I had scrounged some bamboo pieces from our shed- formerly used to hold up plants. You can buy bamboo in varying thicknesses at garden supply stores . The narrow (usually green) I will use for my tiny liner tips and my two Fox brushes will go in thicker shafts.

Next you will have to drill out the right diameter in the bamboo. Look at the diameter of the bottom end of your brush tip and judge what thickness bit you need for your drill. It’s better to err on the side of too-small. As Barbara said, “you can always make it bigger.”

Where I chose to cut the bamboo shafts had to do with the “joint”. I wanted to have a good ¾ of an inch above the bamboo “joint” which provides a “floor” for the glue and brush tip to rest on.

The inside of the bamboo is soft and the joint floor is harder so your drill should sort of stop at the floor and if you don’t push really hard, you won’t go through it.

Barbara is holding the bamboo just below the “joint”.

Next try out your brush tip in the hole before you put glue in there! You may want to drill it out larger.  Note: if your wrapping is nice and flat and not lumpy, you should be able to fit it inside the opening in the bamboo shaft. That’s why, when you are wrapping it, you want it to be tight and flat and very cylinder-like.
Note how different the end looks from when we first tied the bundles.

Once you can just squeeze the tip in, with possible help from the fettling knife to tuck a few stray hairs in remove it  and put a decent sized drop of glue in there.  

Re-insert your brush tip. Let dry and VOILA! You have a nice brush!



What you will need to make brushes:

  • Fur with some waviness or kink to it but not curly hair. Squirrel, raccoon, deer or canine fur (fox, dog) is ideal.
  • A straight edge of some sort.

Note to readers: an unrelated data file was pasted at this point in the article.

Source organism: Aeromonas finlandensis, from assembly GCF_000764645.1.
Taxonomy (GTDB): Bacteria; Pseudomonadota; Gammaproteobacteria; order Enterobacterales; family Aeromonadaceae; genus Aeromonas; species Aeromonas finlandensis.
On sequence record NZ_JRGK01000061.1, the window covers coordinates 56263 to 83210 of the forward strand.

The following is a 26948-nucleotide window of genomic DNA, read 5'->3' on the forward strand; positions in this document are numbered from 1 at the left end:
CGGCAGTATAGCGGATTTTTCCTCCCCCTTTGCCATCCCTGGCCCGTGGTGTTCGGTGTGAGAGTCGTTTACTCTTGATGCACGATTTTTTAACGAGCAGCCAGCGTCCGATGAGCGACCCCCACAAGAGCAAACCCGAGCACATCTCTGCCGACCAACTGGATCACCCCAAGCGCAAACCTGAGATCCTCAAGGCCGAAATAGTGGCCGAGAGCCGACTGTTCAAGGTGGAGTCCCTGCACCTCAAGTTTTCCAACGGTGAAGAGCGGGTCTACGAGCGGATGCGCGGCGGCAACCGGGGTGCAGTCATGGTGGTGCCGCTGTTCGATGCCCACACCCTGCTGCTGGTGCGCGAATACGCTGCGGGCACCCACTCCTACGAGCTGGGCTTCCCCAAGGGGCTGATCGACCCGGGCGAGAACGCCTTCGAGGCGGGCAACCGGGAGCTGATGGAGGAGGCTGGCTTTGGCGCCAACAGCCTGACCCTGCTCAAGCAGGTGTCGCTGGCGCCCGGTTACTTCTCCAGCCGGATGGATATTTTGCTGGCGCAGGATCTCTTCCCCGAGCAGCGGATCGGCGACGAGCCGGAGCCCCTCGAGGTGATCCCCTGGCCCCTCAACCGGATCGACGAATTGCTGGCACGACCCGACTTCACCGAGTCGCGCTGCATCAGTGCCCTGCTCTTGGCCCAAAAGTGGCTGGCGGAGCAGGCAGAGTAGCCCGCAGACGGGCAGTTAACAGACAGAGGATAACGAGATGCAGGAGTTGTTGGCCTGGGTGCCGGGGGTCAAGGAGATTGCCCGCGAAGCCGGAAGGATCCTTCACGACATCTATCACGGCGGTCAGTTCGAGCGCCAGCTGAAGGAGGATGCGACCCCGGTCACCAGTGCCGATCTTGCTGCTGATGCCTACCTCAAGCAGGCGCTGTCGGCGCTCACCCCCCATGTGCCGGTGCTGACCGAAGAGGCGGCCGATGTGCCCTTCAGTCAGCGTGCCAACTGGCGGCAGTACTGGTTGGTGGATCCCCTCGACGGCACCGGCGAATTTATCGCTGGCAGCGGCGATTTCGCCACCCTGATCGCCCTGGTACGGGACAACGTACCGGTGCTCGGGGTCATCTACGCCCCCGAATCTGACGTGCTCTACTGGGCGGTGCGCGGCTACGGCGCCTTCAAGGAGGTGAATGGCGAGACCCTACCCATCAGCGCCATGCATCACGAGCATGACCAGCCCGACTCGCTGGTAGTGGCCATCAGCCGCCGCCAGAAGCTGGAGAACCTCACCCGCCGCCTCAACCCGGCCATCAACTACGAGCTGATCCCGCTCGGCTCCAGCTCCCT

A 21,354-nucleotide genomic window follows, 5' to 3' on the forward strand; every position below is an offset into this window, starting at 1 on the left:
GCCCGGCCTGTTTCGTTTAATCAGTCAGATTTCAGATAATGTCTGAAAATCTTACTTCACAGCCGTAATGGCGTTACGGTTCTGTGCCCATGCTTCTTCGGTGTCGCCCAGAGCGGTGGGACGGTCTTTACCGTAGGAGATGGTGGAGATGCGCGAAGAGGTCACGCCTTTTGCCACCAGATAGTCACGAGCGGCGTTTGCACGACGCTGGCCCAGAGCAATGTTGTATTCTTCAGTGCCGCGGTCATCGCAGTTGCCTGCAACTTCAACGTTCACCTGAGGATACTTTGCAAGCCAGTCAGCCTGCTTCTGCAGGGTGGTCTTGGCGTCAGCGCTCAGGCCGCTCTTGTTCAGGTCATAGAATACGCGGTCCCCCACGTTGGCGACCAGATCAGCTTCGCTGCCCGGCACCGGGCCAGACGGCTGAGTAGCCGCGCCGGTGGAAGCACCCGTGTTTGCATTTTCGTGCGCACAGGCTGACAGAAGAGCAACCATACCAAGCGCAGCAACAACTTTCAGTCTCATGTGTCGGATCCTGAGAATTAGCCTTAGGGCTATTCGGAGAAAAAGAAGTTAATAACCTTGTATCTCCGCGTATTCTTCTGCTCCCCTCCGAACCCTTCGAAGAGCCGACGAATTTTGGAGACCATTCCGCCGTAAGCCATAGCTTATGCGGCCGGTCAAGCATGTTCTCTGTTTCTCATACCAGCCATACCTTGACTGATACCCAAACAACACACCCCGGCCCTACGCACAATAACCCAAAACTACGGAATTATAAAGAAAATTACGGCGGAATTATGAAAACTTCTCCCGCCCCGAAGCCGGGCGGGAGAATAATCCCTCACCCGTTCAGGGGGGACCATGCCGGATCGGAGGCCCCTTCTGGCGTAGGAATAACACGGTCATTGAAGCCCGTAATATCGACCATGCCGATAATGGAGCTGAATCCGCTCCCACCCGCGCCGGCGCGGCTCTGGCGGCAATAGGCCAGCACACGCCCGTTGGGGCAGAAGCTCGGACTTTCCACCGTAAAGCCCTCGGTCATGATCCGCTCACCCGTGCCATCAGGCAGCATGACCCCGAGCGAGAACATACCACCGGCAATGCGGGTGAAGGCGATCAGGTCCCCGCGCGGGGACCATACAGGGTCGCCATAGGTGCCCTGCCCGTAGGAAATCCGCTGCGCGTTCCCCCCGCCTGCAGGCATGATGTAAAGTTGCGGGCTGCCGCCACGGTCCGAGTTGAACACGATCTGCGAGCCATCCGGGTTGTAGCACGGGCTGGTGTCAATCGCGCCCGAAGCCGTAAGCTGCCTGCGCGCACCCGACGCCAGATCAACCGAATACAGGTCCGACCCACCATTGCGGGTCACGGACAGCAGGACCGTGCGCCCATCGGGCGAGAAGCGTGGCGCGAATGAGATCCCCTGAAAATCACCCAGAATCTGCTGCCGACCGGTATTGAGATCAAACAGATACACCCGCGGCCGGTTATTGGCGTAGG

• Dental floss or waxed string
  • Water resistant glue- we used Duco, 5-minute epoxy would work too.
  • Hair clippers are very helpful
  • Fine saw
  • Bamboo (from the garden store)
  • A vice is very helpful
  • Drill and variety of sized bits
  • Paper plate for the glue (our glue started to dissolve a styrofoam tray I had)
  • Fine scissors
  • Tweezers can be helpful
  • Fettling knife
  • Needle tool
  • Toothpicks for the glue
  • Tape

** The best information I found on hair were fly-tying sites and blogs!  I wish we’d read this excerpt before we started!:

“For example, the body of a deer has hollow hair, the tail is solid hair. The body hair of a calf is solid. Tails of all animals, like squirrel, woodchuck, calf, are typically solid.       Solid hair typically is used for wings and tails. It stays compact and does not flare and is relatively hard to stabilize on the hook because it is slippery.      Hollow hair is typically body hair and is used for wings or for spinning where you want it to flare. It is used for tails as well, but there you want to control the flare by thread technique. If you look at the typical hollow hair, i.e.  deer, elk, caribou, antelope, it looks like a carrot, thick tapering to thin, with the thick part being hollow and the thinner part getting less hollow until it is actually solid at the tip. It is actually honeycomb hollow if you look at it under a microscope.”